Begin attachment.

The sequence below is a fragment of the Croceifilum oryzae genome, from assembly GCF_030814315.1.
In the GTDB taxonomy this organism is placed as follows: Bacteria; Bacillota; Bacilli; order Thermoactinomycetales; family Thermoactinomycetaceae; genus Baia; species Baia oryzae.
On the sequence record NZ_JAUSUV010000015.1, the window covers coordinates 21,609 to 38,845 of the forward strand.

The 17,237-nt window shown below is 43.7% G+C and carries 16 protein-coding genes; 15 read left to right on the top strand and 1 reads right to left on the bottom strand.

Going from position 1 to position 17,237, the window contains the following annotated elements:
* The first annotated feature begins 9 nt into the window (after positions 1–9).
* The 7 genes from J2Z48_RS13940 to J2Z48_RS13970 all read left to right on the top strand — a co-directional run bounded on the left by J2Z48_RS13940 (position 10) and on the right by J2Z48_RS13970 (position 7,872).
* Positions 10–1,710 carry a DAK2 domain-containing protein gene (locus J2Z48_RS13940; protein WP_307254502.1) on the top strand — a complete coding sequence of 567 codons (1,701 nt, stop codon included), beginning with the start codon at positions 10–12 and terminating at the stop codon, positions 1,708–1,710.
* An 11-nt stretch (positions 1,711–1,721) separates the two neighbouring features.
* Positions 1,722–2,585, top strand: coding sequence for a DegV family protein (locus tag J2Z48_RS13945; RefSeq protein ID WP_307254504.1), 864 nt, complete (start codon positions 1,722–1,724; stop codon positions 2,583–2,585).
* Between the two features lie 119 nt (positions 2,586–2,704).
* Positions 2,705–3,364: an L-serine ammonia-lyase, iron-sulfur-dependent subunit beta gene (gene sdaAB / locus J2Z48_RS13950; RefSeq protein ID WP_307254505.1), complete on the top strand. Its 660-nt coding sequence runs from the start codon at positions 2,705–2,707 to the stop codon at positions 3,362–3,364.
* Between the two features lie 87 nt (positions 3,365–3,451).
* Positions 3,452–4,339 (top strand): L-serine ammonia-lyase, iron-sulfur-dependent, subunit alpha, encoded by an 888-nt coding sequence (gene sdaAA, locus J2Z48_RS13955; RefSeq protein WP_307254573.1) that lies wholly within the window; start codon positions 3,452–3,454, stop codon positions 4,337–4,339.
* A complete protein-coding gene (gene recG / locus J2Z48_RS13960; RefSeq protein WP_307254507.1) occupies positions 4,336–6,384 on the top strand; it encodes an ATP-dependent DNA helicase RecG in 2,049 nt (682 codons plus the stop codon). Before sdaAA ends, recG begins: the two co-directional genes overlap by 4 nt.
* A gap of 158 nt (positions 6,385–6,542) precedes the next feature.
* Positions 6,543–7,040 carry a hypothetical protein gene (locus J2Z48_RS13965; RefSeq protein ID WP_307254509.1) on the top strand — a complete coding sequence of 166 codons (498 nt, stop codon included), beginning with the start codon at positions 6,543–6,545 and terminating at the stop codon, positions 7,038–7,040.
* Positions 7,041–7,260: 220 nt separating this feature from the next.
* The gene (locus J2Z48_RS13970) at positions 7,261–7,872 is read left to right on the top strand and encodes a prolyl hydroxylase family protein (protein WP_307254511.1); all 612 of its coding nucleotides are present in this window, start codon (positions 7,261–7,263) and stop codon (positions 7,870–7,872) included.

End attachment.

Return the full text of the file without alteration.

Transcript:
The sequence below is a fragment of the Croceifilum oryzae genome, from assembly GCF_030814315.1.
In the GTDB taxonomy this organism is placed as follows: Bacteria; Bacillota; Bacilli; order Thermoactinomycetales; family Thermoactinomycetaceae; genus Baia; species Baia oryzae.
On the sequence record NZ_JAUSUV010000015.1, the window covers coordinates 21,609 to 38,845 of the forward strand.

The 17,237-nt window shown below is 43.7% G+C and carries 16 protein-coding genes; 15 read left to right on the top strand and 1 reads right to left on the bottom strand.

Going from position 1 to position 17,237, the window contains the following annotated elements:
* The first annotated feature begins 9 nt into the window (after positions 1–9).
* The 7 genes from J2Z48_RS13940 to J2Z48_RS13970 all read left to right on the top strand — a co-directional run bounded on the left by J2Z48_RS13940 (position 10) and on the right by J2Z48_RS13970 (position 7,872).
* Positions 10–1,710 carry a DAK2 domain-containing protein gene (locus J2Z48_RS13940; protein WP_307254502.1) on the top strand — a complete coding sequence of 567 codons (1,701 nt, stop codon included), beginning with the start codon at positions 10–12 and terminating at the stop codon, positions 1,708–1,710.
* An 11-nt stretch (positions 1,711–1,721) separates the two neighbouring features.
* Positions 1,722–2,585, top strand: coding sequence for a DegV family protein (locus tag J2Z48_RS13945; RefSeq protein ID WP_307254504.1), 864 nt, complete (start codon positions 1,722–1,724; stop codon positions 2,583–2,585).
* Between the two features lie 119 nt (positions 2,586–2,704).
* Positions 2,705–3,364: an L-serine ammonia-lyase, iron-sulfur-dependent subunit beta gene (gene sdaAB / locus J2Z48_RS13950; RefSeq protein ID WP_307254505.1), complete on the top strand. Its 660-nt coding sequence runs from the start codon at positions 2,705–2,707 to the stop codon at positions 3,362–3,364.
* Between the two features lie 87 nt (positions 3,365–3,451).
* Positions 3,452–4,339 (top strand): L-serine ammonia-lyase, iron-sulfur-dependent, subunit alpha, encoded by an 888-nt coding sequence (gene sdaAA, locus J2Z48_RS13955; RefSeq protein WP_307254573.1) that lies wholly within the window; start codon positions 3,452–3,454, stop codon positions 4,337–4,339.
* A complete protein-coding gene (gene recG / locus J2Z48_RS13960; RefSeq protein WP_307254507.1) occupies positions 4,336–6,384 on the top strand; it encodes an ATP-dependent DNA helicase RecG in 2,049 nt (682 codons plus the stop codon). Before sdaAA ends, recG begins: the two co-directional genes overlap by 4 nt.
* A gap of 158 nt (positions 6,385–6,542) precedes the next feature.
* Positions 6,543–7,040 carry a hypothetical protein gene (locus J2Z48_RS13965; RefSeq protein ID WP_307254509.1) on the top strand — a complete coding sequence of 166 codons (498 nt, stop codon included), beginning with the start codon at positions 6,543–6,545 and terminating at the stop codon, positions 7,038–7,040.
* Positions 7,041–7,260: 220 nt separating this feature from the next.
* The gene (locus J2Z48_RS13970) at positions 7,261–7,872 is read left to right on the top strand and encodes a prolyl hydroxylase family protein (protein WP_307254511.1); all 612 of its coding nucleotides are present in this window, start codon (positions 7,261–7,263) and stop codon (positions 7,870–7,872) included.